Michael Brophy just sent the following message to a local genealogy club, and probably to others, and I felt his information was interesting and helpful, especially for those doing research here.
I quickly wrote him to obtain permission to copy his message to my blog. He kindly gave approval. Michael's blogs are at Brophy Professional Genealogy and Heir Tracing and Brophy's Irish Genealogy Blog.
"While visiting the Massachusetts Vital Records Office in Boston yesterday, I discovered that the registry has now made birth records available online inside the registry for the first time. The years covered are 1953-1986 and do not include marriage or death records. There is not remote access at this time.
This service improvement should held researchers work more efficiently in the often crowded and under serviced research room. The new access to the records eliminates the limitation on viewing these records by waiting for a "call for slips" after obtaining a volume and page number from an index. The registry charges a step fee of nine dollars per hour to access vital records in the research room and has cut down on their research hours in recent years.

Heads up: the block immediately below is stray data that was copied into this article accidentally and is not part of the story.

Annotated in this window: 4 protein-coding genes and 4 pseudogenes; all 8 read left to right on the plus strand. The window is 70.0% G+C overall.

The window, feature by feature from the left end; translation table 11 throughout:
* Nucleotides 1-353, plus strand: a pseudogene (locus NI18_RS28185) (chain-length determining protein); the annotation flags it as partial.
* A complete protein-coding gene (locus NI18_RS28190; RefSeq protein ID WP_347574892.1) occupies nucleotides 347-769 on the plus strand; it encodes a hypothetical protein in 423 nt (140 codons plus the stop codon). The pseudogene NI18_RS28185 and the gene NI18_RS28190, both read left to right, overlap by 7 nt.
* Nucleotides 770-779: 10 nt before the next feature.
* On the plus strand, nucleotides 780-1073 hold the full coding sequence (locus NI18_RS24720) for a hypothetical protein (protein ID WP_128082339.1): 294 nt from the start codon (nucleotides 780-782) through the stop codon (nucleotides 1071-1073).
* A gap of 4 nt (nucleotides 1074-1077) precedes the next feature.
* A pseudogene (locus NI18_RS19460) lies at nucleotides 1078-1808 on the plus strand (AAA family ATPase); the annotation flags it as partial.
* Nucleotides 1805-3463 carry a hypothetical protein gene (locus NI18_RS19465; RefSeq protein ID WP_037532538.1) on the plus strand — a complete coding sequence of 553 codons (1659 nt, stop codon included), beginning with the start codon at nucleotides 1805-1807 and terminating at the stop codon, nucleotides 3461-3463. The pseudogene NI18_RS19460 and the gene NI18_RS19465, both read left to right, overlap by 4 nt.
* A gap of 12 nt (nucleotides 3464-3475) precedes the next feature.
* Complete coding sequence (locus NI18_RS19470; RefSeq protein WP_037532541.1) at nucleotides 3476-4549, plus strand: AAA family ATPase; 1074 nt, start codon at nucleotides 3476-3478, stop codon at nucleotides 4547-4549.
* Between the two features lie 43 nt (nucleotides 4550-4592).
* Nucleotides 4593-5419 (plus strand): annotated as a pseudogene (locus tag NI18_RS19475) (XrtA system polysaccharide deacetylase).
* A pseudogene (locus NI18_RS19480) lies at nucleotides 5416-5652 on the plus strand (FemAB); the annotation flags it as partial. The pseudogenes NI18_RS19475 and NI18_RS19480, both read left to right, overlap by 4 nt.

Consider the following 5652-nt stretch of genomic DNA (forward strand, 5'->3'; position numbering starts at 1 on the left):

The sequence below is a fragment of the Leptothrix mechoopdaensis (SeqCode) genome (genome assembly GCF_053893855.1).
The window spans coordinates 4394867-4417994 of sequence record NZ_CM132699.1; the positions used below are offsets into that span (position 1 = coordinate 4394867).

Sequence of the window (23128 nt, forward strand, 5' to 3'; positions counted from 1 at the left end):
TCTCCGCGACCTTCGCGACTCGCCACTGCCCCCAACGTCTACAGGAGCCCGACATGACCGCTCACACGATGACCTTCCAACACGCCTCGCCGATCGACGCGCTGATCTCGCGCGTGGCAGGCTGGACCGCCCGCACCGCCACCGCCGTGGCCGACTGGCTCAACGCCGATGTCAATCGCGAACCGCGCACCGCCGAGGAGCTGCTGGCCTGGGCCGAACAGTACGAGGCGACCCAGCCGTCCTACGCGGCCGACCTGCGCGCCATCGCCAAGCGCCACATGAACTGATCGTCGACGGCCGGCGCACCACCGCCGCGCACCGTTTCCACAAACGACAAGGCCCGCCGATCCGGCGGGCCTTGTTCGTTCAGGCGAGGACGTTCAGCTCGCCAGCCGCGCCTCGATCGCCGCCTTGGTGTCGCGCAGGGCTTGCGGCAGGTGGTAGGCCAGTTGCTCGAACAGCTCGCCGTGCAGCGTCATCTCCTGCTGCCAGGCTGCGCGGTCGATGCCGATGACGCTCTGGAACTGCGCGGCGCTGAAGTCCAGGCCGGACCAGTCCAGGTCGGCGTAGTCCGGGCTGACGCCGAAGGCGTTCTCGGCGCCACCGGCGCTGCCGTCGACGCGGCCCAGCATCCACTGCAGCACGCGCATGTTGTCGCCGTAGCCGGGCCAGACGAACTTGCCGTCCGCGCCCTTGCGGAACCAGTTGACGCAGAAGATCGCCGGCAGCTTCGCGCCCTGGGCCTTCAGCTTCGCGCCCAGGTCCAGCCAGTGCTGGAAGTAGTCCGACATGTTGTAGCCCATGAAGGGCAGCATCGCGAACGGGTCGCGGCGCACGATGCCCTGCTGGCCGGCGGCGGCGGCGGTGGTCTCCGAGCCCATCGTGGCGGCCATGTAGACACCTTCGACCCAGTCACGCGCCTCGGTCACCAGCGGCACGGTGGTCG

Secretary Nyberg of the Vital Records said that future plans for the project are to expand access. In a tour of the Vital Records Registry in 2009 by the New England Chapter of the Association of Professional Genealogists, he said that the goal is to have the records viewable at town halls throughout the state."
My blog has been changed to make it more appealing for those who have New England ancestors and want to see the area through photos. Things I’ll include are typical white New England churches, libraries showing their genealogical collection, historical societies, cemeteries, war memorials, in general, anything to do with history.
For four years I’ve blogged mostly about my personal genealogy in New England (Connecticut, Massachusetts, Vermont, and New Hampshire), New York, New Jersey, Michigan, Illinois, Wyoming, and the Eastern Townships of Quebec, Canada. I still will, can’t forget my own roots.
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